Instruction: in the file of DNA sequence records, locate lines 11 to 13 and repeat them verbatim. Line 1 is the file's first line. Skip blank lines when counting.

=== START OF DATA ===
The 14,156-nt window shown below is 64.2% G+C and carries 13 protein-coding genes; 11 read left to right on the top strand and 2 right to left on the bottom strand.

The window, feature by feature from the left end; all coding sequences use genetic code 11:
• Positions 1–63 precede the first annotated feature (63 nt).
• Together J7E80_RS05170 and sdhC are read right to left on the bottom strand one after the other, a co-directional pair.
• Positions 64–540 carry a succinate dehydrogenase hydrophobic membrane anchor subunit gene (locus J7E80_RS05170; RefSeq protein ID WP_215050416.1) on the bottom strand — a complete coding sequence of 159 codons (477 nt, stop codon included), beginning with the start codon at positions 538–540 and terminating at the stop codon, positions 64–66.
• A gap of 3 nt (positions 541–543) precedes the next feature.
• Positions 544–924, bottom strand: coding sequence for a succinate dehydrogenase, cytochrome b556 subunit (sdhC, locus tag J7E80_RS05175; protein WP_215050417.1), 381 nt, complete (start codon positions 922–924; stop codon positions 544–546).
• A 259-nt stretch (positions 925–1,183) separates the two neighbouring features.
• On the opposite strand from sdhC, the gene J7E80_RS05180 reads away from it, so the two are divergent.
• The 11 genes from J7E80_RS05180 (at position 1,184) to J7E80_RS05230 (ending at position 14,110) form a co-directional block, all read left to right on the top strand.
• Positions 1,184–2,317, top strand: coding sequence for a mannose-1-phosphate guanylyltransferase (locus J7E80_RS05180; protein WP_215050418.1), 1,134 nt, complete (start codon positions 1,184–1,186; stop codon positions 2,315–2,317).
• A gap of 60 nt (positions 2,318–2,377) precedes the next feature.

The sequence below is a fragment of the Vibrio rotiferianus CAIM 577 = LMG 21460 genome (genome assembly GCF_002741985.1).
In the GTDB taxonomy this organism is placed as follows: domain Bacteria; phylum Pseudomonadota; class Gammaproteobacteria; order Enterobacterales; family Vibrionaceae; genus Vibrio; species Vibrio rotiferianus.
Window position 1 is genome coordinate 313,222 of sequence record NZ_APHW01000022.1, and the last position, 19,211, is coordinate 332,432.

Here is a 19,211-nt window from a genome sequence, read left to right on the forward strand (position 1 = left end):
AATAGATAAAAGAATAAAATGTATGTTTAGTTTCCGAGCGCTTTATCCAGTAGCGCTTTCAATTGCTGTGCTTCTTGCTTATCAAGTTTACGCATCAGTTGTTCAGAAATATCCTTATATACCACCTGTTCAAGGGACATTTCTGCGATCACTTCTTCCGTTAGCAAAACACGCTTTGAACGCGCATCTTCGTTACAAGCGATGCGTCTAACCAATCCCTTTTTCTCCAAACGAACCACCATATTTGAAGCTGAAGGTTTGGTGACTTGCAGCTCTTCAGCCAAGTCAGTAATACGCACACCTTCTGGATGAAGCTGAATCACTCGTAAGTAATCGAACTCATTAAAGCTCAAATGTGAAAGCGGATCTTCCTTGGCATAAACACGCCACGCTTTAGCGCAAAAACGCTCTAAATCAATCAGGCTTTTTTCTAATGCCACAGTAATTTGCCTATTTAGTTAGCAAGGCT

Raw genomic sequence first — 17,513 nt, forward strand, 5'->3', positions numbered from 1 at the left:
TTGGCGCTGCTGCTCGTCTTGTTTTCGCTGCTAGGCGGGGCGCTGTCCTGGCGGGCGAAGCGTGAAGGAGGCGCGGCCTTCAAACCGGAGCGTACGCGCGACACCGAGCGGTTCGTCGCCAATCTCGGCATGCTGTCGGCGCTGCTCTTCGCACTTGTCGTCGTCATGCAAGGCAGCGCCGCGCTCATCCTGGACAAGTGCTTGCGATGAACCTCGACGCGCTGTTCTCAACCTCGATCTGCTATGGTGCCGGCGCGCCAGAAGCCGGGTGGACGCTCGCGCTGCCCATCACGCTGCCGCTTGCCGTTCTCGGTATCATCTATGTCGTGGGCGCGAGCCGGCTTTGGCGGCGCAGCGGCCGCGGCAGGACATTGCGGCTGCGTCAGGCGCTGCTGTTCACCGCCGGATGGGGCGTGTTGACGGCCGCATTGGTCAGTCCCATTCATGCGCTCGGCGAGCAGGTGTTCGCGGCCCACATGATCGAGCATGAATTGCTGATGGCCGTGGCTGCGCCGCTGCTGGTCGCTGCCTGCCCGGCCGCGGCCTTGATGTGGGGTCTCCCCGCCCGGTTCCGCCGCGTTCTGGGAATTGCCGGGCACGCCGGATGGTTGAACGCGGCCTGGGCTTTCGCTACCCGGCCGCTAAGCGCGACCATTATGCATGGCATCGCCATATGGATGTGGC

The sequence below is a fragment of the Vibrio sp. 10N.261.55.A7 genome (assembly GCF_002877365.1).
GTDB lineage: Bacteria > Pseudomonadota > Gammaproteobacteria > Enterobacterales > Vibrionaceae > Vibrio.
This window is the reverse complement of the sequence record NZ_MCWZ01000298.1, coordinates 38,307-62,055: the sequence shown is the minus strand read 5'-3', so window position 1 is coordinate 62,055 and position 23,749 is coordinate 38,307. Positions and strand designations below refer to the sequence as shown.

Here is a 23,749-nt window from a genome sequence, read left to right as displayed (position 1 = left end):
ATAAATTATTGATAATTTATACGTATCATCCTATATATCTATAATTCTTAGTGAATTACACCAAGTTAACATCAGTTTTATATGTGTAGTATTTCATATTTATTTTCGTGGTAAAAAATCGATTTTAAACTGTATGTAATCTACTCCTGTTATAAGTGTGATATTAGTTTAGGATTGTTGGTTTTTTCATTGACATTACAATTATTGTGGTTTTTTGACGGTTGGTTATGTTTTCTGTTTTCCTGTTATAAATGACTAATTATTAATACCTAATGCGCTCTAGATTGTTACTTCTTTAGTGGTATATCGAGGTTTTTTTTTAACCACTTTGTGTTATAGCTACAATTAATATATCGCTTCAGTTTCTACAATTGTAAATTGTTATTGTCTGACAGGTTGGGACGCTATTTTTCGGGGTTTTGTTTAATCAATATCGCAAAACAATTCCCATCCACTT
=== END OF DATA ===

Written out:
• Positions 1,184–2,317, top strand: coding sequence for a mannose-1-phosphate guanylyltransferase (locus J7E80_RS05180; protein WP_215050418.1), 1,134 nt, complete (start codon positions 1,184–1,186; stop codon positions 2,315–2,317).
• A gap of 60 nt (positions 2,318–2,377) precedes the next feature.

The sequence below is a fragment of the Vibrio rotiferianus CAIM 577 = LMG 21460 genome (genome assembly GCF_002741985.1).